Afghan Pullout Criticized on Both Sides

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Afghan Pullout Criticized on Both Sides

Post by JonlyBonly on Thu Jun 23, 2011 7:43 pm

Afghan Pullout Criticized on Both Sides

By AP / MATTHEW LEE and ROBERT BURNS Thursday, June 23, 2011

(WASHINGTON) — The nation's top military officer and its top diplomat made clear Thursday that President Barack Obama rejected the advice of his generals in choosing a quicker path to winding down the war in Afghanistan.

The Obama troop withdrawal plan, widely interpreted as marking the beginning of the end of the U.S. combat role in Afghanistan, drew criticism from both sides of the political aisle on Capitol Hill. Some Republicans decried it as undercutting the military mission at a critical stage of the war, while many Democrats called it too timid. (See TIME's video: "A New Season of Fighting in Afghanistan")

Sen. John McCain, R-Ariz., took a swipe at Obama from the Senate floor, questioning the timing of his troop pullout plan. "Just when they are one year away from turning over a battered and broken enemy in both southern and eastern Afghanistan to our Afghan partners — the president has now decided to deny them the forces that our commanders believe they need to accomplish their objective," McCain said.

Obama announced Wednesday night that he will pull 10,000 troops from Afghanistan by December and another 23,000 by the end of next summer. On Thursday, the president spoke at New York's Fort Drum to troops and commanders of the Army's 10th Mountain Division. Its headquarters staff is in southern Afghanistan and its soldiers have been among the most frequently deployed in Iraq and Afghanistan over the past decade.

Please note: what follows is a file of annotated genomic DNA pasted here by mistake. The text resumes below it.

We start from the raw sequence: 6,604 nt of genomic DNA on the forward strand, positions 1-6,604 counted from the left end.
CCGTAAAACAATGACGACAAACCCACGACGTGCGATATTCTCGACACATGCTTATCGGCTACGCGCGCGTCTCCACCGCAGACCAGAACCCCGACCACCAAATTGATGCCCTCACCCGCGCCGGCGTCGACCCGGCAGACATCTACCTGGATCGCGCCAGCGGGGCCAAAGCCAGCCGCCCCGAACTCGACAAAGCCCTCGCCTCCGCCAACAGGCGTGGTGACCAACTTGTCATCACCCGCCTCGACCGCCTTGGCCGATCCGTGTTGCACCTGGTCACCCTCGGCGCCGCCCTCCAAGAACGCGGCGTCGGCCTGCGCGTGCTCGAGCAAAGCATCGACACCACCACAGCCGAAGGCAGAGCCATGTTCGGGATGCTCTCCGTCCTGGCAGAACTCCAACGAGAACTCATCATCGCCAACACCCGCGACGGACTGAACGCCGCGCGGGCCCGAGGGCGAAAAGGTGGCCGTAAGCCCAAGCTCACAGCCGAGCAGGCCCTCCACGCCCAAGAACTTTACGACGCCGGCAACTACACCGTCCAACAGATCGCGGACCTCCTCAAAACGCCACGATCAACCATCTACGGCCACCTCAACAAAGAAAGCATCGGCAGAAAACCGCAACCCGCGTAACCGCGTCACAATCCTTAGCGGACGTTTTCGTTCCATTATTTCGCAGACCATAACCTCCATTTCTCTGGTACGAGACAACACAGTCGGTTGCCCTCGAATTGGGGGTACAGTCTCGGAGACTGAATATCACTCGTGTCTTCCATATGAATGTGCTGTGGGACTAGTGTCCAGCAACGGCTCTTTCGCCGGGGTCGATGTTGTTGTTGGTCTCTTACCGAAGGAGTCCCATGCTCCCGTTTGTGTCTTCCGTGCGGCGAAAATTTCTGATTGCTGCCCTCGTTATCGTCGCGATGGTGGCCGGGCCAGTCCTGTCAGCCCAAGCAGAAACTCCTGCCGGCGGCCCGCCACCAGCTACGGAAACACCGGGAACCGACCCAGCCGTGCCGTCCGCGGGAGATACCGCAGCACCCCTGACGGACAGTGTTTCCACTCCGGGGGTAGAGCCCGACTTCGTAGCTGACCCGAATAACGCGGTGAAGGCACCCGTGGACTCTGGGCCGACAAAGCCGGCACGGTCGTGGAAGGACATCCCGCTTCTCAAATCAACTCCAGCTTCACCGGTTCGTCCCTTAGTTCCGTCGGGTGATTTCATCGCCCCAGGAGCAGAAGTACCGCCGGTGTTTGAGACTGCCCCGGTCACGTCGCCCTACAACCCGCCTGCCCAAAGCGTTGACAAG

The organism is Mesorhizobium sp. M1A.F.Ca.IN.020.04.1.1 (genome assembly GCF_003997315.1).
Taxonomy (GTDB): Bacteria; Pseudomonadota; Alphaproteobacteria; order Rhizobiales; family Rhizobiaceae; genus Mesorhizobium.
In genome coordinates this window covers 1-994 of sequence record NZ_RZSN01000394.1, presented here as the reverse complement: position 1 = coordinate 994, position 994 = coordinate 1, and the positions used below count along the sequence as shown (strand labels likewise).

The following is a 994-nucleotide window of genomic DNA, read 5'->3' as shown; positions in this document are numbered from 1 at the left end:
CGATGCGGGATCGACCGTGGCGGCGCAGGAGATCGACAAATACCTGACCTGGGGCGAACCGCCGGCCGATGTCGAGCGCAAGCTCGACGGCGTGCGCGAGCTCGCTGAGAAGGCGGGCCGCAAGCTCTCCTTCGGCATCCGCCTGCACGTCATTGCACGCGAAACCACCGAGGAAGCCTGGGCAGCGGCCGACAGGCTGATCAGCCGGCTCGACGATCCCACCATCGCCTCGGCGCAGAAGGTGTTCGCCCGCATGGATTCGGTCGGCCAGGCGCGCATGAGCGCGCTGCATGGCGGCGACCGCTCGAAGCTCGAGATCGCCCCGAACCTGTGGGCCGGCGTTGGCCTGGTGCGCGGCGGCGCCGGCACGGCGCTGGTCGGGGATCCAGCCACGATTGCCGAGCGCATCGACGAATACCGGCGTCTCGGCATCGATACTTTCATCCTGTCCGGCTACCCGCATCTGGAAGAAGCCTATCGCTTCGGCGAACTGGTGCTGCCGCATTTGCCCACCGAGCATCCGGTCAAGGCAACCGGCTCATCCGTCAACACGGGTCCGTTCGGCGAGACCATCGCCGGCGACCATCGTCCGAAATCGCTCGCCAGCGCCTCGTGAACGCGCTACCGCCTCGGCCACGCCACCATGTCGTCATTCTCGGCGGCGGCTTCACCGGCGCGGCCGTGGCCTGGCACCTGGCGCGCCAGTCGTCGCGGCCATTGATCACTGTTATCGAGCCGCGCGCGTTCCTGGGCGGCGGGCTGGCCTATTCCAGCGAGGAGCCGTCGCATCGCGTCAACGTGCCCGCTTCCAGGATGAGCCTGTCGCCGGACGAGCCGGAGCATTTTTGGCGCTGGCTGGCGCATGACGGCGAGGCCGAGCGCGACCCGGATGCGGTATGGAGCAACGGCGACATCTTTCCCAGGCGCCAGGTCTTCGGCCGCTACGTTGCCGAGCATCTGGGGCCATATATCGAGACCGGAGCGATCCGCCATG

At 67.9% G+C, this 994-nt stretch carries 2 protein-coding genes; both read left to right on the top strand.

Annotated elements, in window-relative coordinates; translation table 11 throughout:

Obama, perhaps responding to the flank of criticism from the right, said that he is not pulling home troops "precipitously" or risking the gain they've achieved. It was because of the work of the military, he said, that the Taliban is now open to potential reconciliation.

Navy Adm. Mike Mullen, chairman of the Joint Chiefs of Staff, told the House Armed Services Committee that he supports the plan, although he had recommended a less aggressive drawdown schedule.

Obama's approach adds risk to the military mission, Mullen said. But he added, "It's manageable risk."

Obama's plan will leave 68,000 U.S. troops in Afghanistan after the drawdown. Most of those troops would gradually come home over the next two years, and the U.S. plans to close out its combat role in Afghanistan by 2015. (See TIME's photoessay: "Battle in Kandahar")

Secretary of State Hillary Rodham Clinton tacitly acknowledged the military had wanted more troops to remain for a longer period of time. And she said the keys to finally ending the conflict will be political negotiations with the Taliban leadership and managing a highly contentious relationship with Pakistan.

Clinton told the Senate Foreign Relations Committee that prospects for successful peace talks with the Taliban are unclear. She said the U.S. was involved in "very preliminary" contacts with the Taliban, which she said has only recently shown signs that it may be ready to talk about a political settlement.

Such contacts with enemies are distasteful but worthwhile, she said, given the historical fact that few insurgencies have been defeated without a combination of military pressure and negotiation. "This is not a pleasant business, but a necessary one," she said.

Clinton added that she was hopeful about a political settlement. Still, she said, "We're a long way from knowing what the realistic elements of such an agreement would be."

Military commanders favored a withdrawal plan that would allow them to keep as many of the 33,000 surge troops in Afghanistan for as long as possible, ideally through the end of 2012. Even with their full removal by September 2012, there will be about 68,000 troops remaining. That is twice as many as were there when Obama took office in January 2009.

Associated Press writers Lolita C. Baldor and Donna Cassata contributed to this report.

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